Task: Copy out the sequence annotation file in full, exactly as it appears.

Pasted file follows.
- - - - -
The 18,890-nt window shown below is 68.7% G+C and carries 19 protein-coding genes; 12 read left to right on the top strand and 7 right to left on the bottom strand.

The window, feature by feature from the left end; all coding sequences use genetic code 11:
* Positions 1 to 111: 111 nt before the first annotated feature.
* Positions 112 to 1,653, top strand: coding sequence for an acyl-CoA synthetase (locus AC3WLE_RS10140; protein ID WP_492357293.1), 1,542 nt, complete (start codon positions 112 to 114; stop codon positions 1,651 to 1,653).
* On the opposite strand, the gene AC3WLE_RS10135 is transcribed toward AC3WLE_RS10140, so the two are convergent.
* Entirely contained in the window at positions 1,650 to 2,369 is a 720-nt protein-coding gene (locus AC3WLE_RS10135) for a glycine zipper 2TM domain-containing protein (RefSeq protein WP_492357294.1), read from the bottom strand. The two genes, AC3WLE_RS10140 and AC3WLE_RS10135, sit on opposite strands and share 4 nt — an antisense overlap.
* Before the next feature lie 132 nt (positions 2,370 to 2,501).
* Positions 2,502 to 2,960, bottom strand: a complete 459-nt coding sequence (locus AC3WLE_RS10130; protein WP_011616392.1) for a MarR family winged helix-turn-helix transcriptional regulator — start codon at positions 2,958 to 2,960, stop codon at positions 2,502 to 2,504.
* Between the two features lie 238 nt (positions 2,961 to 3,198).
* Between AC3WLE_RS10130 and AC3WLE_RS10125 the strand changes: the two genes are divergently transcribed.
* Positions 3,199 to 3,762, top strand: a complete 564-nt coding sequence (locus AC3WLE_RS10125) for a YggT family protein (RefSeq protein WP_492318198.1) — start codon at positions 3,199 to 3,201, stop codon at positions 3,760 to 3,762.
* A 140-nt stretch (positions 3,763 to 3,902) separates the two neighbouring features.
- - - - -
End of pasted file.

The 18,890-nt window shown below is 68.7% G+C and carries 19 protein-coding genes; 12 read left to right on the top strand and 7 right to left on the bottom strand.

The window, feature by feature from the left end; all coding sequences use genetic code 11:
* Positions 1 to 111: 111 nt before the first annotated feature.
* Positions 112 to 1,653, top strand: coding sequence for an acyl-CoA synthetase (locus AC3WLE_RS10140; protein ID WP_492357293.1), 1,542 nt, complete (start codon positions 112 to 114; stop codon positions 1,651 to 1,653).
* On the opposite strand, the gene AC3WLE_RS10135 is transcribed toward AC3WLE_RS10140, so the two are convergent.
* Entirely contained in the window at positions 1,650 to 2,369 is a 720-nt protein-coding gene (locus AC3WLE_RS10135) for a glycine zipper 2TM domain-containing protein (RefSeq protein WP_492357294.1), read from the bottom strand. The two genes, AC3WLE_RS10140 and AC3WLE_RS10135, sit on opposite strands and share 4 nt — an antisense overlap.
* Before the next feature lie 132 nt (positions 2,370 to 2,501).
* Positions 2,502 to 2,960, bottom strand: a complete 459-nt coding sequence (locus AC3WLE_RS10130; protein WP_011616392.1) for a MarR family winged helix-turn-helix transcriptional regulator — start codon at positions 2,958 to 2,960, stop codon at positions 2,502 to 2,504.
* Between the two features lie 238 nt (positions 2,961 to 3,198).
* Between AC3WLE_RS10130 and AC3WLE_RS10125 the strand changes: the two genes are divergently transcribed.
* Positions 3,199 to 3,762, top strand: a complete 564-nt coding sequence (locus AC3WLE_RS10125) for a YggT family protein (RefSeq protein WP_492318198.1) — start codon at positions 3,199 to 3,201, stop codon at positions 3,760 to 3,762.
* A 140-nt stretch (positions 3,763 to 3,902) separates the two neighbouring features.